Workplace exposure to the new coronavirus is a major reason for Hispanic Americans’ disproportionately high COVID-19 death rate, a new study claims.
In 2020, Hispanics accounted for 19% of the U.S. population but nearly 41% of COVID-19 deaths, data from the U.S. Centers for Disease Control and Prevention show.
An analysis of federal government data revealed that far higher percentages of working-age (30-69) Hispanics died from COVID-19 than working-age whites. For example, Hispanics aged 35-44 and 55-64 had higher-than-expected proportions of deaths of 15.4 and 8 percentage points, respectively. In contrast, whites in those same age groups had mortality advantages of 23 and 17 percentage points, respectively.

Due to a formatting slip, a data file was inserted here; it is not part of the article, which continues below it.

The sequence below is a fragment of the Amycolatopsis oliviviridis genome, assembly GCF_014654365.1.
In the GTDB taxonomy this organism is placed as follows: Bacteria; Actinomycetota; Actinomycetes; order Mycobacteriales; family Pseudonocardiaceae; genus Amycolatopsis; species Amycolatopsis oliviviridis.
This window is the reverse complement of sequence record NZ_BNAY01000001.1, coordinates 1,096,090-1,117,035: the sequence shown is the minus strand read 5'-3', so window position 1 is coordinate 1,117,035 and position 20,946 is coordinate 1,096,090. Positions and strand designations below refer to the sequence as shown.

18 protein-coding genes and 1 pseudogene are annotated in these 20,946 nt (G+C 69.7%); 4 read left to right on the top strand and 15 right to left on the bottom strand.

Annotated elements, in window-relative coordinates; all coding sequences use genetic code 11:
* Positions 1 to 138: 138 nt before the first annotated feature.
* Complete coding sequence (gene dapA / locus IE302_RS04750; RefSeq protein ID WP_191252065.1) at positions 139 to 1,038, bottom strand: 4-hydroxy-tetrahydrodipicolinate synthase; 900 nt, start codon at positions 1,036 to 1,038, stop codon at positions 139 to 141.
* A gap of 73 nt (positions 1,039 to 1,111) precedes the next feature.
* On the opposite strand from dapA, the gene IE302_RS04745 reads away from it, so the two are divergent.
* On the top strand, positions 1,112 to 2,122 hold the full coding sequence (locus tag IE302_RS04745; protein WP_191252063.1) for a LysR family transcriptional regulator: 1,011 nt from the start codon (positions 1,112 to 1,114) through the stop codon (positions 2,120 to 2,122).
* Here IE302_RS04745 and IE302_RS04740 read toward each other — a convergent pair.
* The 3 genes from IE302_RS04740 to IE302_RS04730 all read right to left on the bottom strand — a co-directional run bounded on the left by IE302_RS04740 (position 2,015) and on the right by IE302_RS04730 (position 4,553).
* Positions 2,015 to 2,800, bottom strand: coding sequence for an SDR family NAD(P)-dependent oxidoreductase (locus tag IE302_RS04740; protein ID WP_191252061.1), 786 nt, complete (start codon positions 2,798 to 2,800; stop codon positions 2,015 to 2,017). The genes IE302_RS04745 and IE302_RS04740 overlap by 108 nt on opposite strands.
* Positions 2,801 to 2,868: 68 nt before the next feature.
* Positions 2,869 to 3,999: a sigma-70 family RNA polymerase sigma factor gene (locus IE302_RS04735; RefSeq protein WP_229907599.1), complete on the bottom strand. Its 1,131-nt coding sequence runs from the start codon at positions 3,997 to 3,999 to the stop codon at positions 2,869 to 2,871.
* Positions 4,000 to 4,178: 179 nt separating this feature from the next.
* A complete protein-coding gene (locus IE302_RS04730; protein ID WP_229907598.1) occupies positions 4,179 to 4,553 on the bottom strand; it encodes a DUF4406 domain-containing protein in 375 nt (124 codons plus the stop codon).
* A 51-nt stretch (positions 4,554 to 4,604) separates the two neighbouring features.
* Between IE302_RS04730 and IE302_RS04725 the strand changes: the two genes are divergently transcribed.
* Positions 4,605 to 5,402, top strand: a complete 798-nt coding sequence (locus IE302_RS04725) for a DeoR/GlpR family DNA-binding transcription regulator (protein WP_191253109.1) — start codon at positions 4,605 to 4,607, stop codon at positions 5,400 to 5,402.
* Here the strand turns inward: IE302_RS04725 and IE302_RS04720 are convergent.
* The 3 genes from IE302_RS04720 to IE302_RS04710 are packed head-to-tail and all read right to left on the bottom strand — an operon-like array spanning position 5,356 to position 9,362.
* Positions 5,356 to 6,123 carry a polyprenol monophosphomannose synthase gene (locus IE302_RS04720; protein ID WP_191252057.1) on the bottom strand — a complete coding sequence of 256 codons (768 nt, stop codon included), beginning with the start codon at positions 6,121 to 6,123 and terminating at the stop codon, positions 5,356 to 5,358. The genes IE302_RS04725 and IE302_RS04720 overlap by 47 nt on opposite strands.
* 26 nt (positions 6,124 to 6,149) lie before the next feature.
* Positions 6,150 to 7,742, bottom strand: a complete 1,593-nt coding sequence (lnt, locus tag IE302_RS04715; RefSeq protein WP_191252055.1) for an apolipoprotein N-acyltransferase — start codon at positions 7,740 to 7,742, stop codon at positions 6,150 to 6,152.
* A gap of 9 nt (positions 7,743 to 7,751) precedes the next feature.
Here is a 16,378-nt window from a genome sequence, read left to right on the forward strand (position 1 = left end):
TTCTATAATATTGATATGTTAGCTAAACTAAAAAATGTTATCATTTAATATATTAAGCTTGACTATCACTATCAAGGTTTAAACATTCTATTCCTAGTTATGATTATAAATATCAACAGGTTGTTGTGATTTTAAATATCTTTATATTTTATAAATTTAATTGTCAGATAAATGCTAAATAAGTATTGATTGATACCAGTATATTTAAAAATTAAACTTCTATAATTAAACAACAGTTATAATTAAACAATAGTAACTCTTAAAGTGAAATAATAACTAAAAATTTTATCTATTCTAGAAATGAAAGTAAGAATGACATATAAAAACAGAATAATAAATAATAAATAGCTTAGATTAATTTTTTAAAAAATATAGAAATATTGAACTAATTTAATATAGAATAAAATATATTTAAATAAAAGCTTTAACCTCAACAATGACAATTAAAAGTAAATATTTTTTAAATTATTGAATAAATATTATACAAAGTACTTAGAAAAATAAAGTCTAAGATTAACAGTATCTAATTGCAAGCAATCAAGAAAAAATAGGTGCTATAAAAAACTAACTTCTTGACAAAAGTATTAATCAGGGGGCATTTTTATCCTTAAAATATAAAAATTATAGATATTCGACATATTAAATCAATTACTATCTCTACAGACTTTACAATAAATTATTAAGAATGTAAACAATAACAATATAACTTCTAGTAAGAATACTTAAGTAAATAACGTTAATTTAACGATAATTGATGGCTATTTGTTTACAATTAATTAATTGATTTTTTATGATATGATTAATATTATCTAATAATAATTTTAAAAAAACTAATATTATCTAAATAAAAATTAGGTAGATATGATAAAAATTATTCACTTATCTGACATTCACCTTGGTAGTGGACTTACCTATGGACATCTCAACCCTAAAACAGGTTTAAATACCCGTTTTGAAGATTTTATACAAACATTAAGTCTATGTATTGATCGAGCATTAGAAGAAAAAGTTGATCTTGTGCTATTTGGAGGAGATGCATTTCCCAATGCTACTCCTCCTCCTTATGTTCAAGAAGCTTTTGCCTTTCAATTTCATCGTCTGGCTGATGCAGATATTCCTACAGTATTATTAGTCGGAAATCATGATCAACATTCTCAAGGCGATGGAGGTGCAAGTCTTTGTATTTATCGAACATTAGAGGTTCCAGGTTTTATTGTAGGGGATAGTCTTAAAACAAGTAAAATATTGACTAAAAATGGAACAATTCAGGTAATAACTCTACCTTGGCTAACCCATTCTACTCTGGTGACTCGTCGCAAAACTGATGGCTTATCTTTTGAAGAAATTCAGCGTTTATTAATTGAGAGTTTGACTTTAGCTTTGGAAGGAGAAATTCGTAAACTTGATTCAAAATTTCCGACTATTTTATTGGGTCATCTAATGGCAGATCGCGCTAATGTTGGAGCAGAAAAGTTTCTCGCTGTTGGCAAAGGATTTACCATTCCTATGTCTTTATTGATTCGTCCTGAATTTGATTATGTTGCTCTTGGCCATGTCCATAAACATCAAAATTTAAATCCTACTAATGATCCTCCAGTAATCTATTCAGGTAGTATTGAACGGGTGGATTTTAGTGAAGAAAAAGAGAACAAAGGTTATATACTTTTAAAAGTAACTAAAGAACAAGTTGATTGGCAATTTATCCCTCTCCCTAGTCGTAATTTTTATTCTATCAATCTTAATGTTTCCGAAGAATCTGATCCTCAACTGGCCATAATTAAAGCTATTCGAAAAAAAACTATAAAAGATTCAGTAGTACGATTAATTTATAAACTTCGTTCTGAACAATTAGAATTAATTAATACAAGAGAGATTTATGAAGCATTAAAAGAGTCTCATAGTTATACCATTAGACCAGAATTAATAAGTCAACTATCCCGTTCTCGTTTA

A separate analysis of case estimates found a similar pattern of unequally high COVID-19 infection rates for Hispanics, meaning that the higher death rates among working-age Hispanics is consistent with greater exposure to the virus, according to the authors. The study was published recently in the journal Demographic Research.
“There was no evidence before this paper that really demonstrated that the excess cases were precisely in these working age groups,” said study co-author Reanne Frank, a professor of sociology at Ohio State University.